Herausgekommen ist ein Sammelsurium von “Strange Noises”, Drone-Klängen, Bässen, majestätischen FM-Gebilden, Modularsweeps, Modular-Vocal/FOrmant-Stimmen, Glocken und Keyboardsounds, Buchla typischen Percussionsounds, verrückten Effektklängen und Sequencersounds (der SystemOneD-mv) hat allerdings keinen integrierten Sequencer (daher extern in den Klangbeispielen) sowie Klängen, wie sie wohl nur ein Modularsystem hervorbringen kann.
Außerdem habe ich noch eine kleine Drum/Percussionsoundbank mit 30 Klängen dazuprogrammiert.
A soundbank with 128 patches and a Drumsoundbank with 31 patches for the SYSTEM ONE D_mv by Kevin Brown
SystemOne D_mv is a emulation of the earlier BucHLA 200 Series:
Do U know how a Buchla sounds? Please, listen to the works of Suzanne Cziani or Kaithleen-Aurelia Smith for example.
This synth is a emulation with some modules of the 200e Series of Buchla and I´ve tried to get into the secrets.
I´ve made a whole bunch of sounds – from strange noises to strong Drones, Basses and majestic patches of FM-synthesis, Modularsweeps, Modular Vox, Bells and analog Keys, Buchla typical Percussion, Crazy SFX and Sequencerfood (this synth has no internal Sequencer) and sounds that only a modular synth can generate.
There´s a little bank with Drum & Percussionsounds for any needs, too.
Einfach mal das Sounddemo durchhören, welches zeigt, was man mit den Klängen der Bank (inkl. Drumbank) so anstellen kann. Eingespielt nur mit Klängen aus der Bank (inkl. Drums/Perc) und ohne externe Effekte.
Pleaste, listen to the sounddemo – this shows the usage of the soundbank. Played only with sounds from this banks and without the use of external effects.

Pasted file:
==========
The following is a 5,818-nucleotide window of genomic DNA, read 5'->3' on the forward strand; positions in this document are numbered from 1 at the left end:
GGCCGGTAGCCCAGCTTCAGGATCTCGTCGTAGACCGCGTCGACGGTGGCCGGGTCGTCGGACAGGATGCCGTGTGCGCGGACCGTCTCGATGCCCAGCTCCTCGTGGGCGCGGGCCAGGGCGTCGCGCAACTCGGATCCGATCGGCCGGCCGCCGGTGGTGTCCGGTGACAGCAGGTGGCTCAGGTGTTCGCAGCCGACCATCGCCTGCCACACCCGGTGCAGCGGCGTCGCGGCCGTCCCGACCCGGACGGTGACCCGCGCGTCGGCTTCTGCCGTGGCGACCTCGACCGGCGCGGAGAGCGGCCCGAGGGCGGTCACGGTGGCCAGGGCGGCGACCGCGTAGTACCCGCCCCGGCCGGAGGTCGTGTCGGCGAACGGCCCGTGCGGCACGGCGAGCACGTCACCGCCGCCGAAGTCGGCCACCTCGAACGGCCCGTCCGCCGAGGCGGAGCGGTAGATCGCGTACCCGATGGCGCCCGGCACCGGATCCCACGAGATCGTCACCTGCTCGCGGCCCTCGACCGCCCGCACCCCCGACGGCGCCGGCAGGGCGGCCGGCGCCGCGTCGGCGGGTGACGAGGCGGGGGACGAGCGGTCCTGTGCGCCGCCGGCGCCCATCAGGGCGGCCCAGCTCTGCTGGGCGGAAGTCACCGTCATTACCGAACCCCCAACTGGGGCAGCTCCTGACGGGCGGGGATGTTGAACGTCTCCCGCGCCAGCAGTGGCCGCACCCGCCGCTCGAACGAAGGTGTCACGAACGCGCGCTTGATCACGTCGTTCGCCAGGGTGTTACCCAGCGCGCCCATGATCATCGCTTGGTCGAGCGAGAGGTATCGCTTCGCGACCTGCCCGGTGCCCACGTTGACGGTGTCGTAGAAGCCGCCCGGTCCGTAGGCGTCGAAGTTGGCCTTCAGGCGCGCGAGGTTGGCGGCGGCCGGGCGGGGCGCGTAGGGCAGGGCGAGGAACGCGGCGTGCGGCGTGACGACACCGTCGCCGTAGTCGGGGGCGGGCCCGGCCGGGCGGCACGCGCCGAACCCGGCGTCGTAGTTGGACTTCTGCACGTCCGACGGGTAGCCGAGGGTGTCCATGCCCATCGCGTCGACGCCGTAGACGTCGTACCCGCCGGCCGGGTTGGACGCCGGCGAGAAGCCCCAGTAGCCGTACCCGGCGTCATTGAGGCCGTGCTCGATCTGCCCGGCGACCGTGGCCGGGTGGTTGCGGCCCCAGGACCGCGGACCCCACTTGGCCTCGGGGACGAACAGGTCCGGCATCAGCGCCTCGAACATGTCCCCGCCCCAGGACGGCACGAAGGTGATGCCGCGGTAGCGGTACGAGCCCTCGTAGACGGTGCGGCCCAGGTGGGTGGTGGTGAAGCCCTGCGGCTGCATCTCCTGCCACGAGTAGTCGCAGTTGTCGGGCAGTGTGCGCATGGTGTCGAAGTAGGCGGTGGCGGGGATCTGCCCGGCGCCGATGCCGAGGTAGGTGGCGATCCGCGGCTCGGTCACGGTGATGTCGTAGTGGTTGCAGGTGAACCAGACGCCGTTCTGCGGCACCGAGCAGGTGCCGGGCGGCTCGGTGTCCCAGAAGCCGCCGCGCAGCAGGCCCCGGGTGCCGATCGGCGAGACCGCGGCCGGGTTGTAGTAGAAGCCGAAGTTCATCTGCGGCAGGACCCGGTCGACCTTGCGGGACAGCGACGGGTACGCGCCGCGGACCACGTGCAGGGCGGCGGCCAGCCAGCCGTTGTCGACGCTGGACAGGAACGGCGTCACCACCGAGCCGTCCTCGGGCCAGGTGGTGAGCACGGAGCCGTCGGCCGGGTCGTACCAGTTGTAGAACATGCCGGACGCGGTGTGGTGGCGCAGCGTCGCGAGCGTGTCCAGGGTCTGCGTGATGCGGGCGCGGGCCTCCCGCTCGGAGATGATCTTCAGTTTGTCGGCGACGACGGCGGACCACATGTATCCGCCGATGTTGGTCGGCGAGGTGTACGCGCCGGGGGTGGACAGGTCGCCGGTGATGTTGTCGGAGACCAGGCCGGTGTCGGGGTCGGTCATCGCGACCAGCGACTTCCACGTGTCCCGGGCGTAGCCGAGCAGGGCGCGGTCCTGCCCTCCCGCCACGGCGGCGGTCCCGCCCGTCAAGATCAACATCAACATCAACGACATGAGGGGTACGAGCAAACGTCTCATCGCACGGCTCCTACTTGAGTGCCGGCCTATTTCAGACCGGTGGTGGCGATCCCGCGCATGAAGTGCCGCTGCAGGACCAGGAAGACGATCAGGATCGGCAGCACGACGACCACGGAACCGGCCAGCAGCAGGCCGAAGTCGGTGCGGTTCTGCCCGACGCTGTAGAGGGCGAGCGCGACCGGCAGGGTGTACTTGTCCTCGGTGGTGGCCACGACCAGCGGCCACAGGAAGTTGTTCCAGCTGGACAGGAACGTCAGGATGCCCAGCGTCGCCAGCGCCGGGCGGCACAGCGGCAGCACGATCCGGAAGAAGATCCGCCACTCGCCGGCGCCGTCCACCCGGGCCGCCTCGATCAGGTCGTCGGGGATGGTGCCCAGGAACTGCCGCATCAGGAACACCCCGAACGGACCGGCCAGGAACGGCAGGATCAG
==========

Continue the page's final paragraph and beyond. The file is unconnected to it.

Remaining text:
For download the banks you have to register and login in the forum, it is free!
So here’s the second of my gems. The freedbacker. For all intents and purposes this is a somewhat failed experiment – in 2014 I worked in a really wonderful studio – it had all the great gear – Neve Console, Studer Tape Machine, and wonderful mics from the golden era of Neumann, AKG etc so I set about experimenting and recording some instruments. As a lover of all things doom metal, drone and noise – I wanted to try and create a chromatic feedback instrument – which I did – It was rubbish, it didn’t sound very good AT ALL.
And so it lived on a hard drive in the sound purgatory section never to be used!
Until years later, I found that one of those feedback loops stretched sounded amazing, something about the tension in the movement of the feedback tuning that I loved.
Sometimes a simple one shot sample stretched is perfect.
This is that instrument.
Since then I’ve used it loads underpinning or creating tension in productions or simply as a drone instrument. A recent production I used it in was Diego Philips’ 2020 track ‘The Sun’ – The Freedbacker runs the length of the track, with added tape loops and guitar swells over the top.
The amp used was a Lazy J combo, the guitar a Silvertone – mic-ed with a Sennheiser md441 in to a Neve 8058 console.
With delay and reverb on/off switches.
Kontakt Preset Instruments:
Delay – simple delay
Frippertronics – A long tape like delay
Keep on Truckin’ – reverb taken in the same truck as our TRUCK DRUMS instrument
Long Robert – A stereo reverby version of frippertronics or tapey delay – think the classic ‘No Pussyfooting’ sort of sound. A personal favourite.
Spongy – I was thinking a kind of Bebe & Louie Barron/Raymond Scott kind of thing
The Peter Criss Jazz – An ode to one of my favourite albums – American Don by Don Caballero & the chopped guitar textures on track 2: ‘The Peter Criss Jazz’. Nothing to do with Kiss, although they’re great as well. This almost sounds calliope like.
The Peter Criss Truck – The Peter Criss Jazz but in a truck